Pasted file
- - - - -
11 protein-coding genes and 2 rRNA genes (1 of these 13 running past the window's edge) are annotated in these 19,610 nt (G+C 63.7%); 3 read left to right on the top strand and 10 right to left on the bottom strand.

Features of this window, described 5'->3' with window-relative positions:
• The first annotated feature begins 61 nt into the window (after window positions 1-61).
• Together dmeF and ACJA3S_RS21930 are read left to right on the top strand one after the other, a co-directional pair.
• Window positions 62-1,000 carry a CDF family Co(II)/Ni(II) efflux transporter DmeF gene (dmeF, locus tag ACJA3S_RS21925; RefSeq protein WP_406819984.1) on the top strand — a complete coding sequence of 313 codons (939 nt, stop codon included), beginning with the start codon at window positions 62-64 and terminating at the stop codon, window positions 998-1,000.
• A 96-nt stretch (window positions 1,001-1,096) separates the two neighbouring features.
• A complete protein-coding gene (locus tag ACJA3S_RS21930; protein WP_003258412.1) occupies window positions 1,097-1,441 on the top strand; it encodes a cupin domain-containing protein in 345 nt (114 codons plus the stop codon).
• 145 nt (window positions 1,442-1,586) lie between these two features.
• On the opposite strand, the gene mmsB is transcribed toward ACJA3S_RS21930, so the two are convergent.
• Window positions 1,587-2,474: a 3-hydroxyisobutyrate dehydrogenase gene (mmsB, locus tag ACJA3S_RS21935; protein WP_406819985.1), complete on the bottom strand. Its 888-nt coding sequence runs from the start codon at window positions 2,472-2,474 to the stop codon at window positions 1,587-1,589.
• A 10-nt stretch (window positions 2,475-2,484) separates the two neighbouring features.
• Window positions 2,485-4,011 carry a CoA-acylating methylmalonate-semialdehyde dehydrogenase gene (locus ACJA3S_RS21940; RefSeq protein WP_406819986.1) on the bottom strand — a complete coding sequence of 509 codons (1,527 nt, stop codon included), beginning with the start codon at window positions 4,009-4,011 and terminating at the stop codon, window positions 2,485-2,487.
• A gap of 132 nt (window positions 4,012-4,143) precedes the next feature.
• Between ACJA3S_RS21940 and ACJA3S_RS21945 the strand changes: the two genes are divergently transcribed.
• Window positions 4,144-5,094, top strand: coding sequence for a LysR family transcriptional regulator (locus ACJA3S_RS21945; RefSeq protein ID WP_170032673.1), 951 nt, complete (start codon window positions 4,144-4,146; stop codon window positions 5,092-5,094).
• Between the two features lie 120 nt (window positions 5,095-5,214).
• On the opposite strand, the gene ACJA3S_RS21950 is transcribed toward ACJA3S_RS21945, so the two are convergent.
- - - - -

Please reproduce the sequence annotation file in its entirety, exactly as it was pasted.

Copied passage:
11 protein-coding genes and 2 rRNA genes (1 of these 13 running past the window's edge) are annotated in these 19,610 nt (G+C 63.7%); 3 read left to right on the top strand and 10 right to left on the bottom strand.

Features of this window, described 5'->3' with window-relative positions:
• The first annotated feature begins 61 nt into the window (after window positions 1-61).
• Together dmeF and ACJA3S_RS21930 are read left to right on the top strand one after the other, a co-directional pair.
• Window positions 62-1,000 carry a CDF family Co(II)/Ni(II) efflux transporter DmeF gene (dmeF, locus tag ACJA3S_RS21925; RefSeq protein WP_406819984.1) on the top strand — a complete coding sequence of 313 codons (939 nt, stop codon included), beginning with the start codon at window positions 62-64 and terminating at the stop codon, window positions 998-1,000.
• A 96-nt stretch (window positions 1,001-1,096) separates the two neighbouring features.
• A complete protein-coding gene (locus tag ACJA3S_RS21930; protein WP_003258412.1) occupies window positions 1,097-1,441 on the top strand; it encodes a cupin domain-containing protein in 345 nt (114 codons plus the stop codon).
• 145 nt (window positions 1,442-1,586) lie between these two features.
• On the opposite strand, the gene mmsB is transcribed toward ACJA3S_RS21930, so the two are convergent.
• Window positions 1,587-2,474: a 3-hydroxyisobutyrate dehydrogenase gene (mmsB, locus tag ACJA3S_RS21935; protein WP_406819985.1), complete on the bottom strand. Its 888-nt coding sequence runs from the start codon at window positions 2,472-2,474 to the stop codon at window positions 1,587-1,589.
• A 10-nt stretch (window positions 2,475-2,484) separates the two neighbouring features.
• Window positions 2,485-4,011 carry a CoA-acylating methylmalonate-semialdehyde dehydrogenase gene (locus ACJA3S_RS21940; RefSeq protein WP_406819986.1) on the bottom strand — a complete coding sequence of 509 codons (1,527 nt, stop codon included), beginning with the start codon at window positions 4,009-4,011 and terminating at the stop codon, window positions 2,485-2,487.
• A gap of 132 nt (window positions 4,012-4,143) precedes the next feature.
• Between ACJA3S_RS21940 and ACJA3S_RS21945 the strand changes: the two genes are divergently transcribed.
• Window positions 4,144-5,094, top strand: coding sequence for a LysR family transcriptional regulator (locus ACJA3S_RS21945; RefSeq protein ID WP_170032673.1), 951 nt, complete (start codon window positions 4,144-4,146; stop codon window positions 5,092-5,094).
• Between the two features lie 120 nt (window positions 5,095-5,214).
• On the opposite strand, the gene ACJA3S_RS21950 is transcribed toward ACJA3S_RS21945, so the two are convergent.